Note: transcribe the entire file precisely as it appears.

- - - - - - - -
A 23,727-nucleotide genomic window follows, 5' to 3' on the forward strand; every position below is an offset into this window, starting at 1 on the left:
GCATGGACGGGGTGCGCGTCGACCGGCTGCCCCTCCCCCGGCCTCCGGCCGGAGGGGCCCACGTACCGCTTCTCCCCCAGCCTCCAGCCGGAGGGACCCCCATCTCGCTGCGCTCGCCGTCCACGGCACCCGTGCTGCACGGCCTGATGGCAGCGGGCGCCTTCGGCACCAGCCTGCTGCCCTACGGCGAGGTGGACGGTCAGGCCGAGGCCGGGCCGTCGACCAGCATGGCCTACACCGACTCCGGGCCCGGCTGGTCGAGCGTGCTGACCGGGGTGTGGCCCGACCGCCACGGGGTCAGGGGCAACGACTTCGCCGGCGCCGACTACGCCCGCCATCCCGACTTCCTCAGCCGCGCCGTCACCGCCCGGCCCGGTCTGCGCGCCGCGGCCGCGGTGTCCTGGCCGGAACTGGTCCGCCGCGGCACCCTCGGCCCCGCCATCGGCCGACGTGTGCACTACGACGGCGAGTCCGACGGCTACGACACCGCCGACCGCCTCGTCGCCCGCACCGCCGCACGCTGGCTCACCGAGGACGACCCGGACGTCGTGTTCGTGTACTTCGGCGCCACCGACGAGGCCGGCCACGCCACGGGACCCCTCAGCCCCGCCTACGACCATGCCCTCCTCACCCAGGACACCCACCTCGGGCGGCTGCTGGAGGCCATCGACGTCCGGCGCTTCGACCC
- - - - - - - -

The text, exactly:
A 23,727-nucleotide genomic window follows, 5' to 3' on the forward strand; every position below is an offset into this window, starting at 1 on the left:
GCATGGACGGGGTGCGCGTCGACCGGCTGCCCCTCCCCCGGCCTCCGGCCGGAGGGGCCCACGTACCGCTTCTCCCCCAGCCTCCAGCCGGAGGGACCCCCATCTCGCTGCGCTCGCCGTCCACGGCACCCGTGCTGCACGGCCTGATGGCAGCGGGCGCCTTCGGCACCAGCCTGCTGCCCTACGGCGAGGTGGACGGTCAGGCCGAGGCCGGGCCGTCGACCAGCATGGCCTACACCGACTCCGGGCCCGGCTGGTCGAGCGTGCTGACCGGGGTGTGGCCCGACCGCCACGGGGTCAGGGGCAACGACTTCGCCGGCGCCGACTACGCCCGCCATCCCGACTTCCTCAGCCGCGCCGTCACCGCCCGGCCCGGTCTGCGCGCCGCGGCCGCGGTGTCCTGGCCGGAACTGGTCCGCCGCGGCACCCTCGGCCCCGCCATCGGCCGACGTGTGCACTACGACGGCGAGTCCGACGGCTACGACACCGCCGACCGCCTCGTCGCCCGCACCGCCGCACGCTGGCTCACCGAGGACGACCCGGACGTCGTGTTCGTGTACTTCGGCGCCACCGACGAGGCCGGCCACGCCACGGGACCCCTCAGCCCCGCCTACGACCATGCCCTCCTCACCCAGGACACCCACCTCGGGCGGCTGCTGGAGGCCATCGACGTCCGGCGCTTCGACCC